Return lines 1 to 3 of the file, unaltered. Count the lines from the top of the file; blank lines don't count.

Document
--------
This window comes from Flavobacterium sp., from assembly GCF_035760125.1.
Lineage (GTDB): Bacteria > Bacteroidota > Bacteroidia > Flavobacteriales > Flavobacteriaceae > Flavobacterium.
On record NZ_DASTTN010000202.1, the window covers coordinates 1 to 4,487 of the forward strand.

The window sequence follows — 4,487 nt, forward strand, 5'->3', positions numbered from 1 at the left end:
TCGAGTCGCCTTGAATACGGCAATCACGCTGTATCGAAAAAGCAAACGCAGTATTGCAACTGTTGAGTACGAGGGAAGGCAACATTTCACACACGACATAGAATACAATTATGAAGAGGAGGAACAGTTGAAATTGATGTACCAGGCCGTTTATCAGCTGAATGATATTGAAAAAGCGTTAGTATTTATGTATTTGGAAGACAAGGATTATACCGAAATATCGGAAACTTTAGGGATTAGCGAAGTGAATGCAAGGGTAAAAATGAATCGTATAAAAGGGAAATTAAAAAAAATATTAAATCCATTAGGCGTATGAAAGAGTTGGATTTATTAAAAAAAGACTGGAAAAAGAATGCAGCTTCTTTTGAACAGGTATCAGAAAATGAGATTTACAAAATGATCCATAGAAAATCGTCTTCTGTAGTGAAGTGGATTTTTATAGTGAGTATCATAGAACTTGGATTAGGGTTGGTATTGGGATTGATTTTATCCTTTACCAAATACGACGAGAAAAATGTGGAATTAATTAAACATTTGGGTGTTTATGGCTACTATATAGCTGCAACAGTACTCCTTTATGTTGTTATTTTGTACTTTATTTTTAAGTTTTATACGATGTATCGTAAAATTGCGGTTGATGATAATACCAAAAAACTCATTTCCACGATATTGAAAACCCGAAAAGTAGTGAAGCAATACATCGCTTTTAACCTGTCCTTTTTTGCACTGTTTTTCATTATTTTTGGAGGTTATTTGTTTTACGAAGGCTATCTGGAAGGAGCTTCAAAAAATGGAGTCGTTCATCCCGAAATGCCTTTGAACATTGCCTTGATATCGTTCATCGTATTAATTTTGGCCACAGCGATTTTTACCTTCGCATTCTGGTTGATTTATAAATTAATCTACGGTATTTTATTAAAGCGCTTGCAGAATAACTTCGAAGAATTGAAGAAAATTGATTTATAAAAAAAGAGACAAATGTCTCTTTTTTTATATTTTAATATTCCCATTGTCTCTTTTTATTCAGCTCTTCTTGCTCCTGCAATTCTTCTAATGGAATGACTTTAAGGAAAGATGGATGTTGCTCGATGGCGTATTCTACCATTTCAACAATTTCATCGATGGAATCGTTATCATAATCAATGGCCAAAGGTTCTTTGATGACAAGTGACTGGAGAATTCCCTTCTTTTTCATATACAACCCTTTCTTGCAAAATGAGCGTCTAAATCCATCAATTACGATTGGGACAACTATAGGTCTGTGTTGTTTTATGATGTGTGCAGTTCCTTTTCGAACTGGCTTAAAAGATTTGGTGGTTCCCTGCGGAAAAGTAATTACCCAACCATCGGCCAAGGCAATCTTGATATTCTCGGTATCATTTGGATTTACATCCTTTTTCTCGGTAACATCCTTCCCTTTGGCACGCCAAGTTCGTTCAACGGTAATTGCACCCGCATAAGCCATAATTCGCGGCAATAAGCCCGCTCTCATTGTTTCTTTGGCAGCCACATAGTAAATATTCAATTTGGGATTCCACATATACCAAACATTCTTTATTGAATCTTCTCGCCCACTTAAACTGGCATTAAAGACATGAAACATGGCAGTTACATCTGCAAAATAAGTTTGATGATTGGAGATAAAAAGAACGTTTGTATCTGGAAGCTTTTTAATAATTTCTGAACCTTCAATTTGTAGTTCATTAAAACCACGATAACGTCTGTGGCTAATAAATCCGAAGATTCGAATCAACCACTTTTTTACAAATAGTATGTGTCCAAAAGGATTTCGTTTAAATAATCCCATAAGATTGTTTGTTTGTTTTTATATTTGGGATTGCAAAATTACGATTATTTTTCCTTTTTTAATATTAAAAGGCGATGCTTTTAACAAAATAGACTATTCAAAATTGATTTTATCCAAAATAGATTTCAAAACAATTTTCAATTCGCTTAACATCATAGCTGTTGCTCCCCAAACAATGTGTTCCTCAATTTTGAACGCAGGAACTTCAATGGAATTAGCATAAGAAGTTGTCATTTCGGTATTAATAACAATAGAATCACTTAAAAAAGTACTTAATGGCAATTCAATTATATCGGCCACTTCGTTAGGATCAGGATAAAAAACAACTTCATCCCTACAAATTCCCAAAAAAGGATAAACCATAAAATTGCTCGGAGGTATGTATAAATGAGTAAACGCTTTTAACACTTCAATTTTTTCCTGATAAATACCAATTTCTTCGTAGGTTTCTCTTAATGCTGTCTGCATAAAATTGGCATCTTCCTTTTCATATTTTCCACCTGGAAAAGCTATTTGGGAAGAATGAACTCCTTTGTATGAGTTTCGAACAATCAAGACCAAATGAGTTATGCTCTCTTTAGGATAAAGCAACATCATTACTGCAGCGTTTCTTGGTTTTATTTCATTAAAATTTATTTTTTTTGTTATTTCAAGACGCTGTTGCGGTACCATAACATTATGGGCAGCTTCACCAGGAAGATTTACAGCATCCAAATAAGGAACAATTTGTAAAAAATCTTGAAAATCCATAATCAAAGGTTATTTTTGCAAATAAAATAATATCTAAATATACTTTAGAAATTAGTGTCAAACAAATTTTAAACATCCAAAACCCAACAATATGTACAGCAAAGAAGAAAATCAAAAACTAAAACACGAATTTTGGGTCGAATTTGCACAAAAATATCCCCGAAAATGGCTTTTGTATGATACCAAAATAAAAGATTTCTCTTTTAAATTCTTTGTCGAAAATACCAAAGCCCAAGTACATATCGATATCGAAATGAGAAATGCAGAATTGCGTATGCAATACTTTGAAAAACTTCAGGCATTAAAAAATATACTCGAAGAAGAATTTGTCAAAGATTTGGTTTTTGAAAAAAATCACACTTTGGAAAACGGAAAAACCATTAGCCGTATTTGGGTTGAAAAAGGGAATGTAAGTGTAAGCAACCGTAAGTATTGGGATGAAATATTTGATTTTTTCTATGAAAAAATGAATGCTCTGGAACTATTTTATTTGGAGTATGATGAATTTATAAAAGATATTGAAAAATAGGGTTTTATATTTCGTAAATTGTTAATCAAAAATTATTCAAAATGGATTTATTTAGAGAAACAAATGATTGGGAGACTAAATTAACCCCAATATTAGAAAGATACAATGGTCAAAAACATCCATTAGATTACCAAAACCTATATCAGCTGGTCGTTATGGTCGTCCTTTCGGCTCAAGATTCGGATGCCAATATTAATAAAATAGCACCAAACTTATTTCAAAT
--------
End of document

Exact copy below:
This window comes from Flavobacterium sp., from assembly GCF_035760125.1.
Lineage (GTDB): Bacteria > Bacteroidota > Bacteroidia > Flavobacteriales > Flavobacteriaceae > Flavobacterium.
On record NZ_DASTTN010000202.1, the window covers coordinates 1 to 4,487 of the forward strand.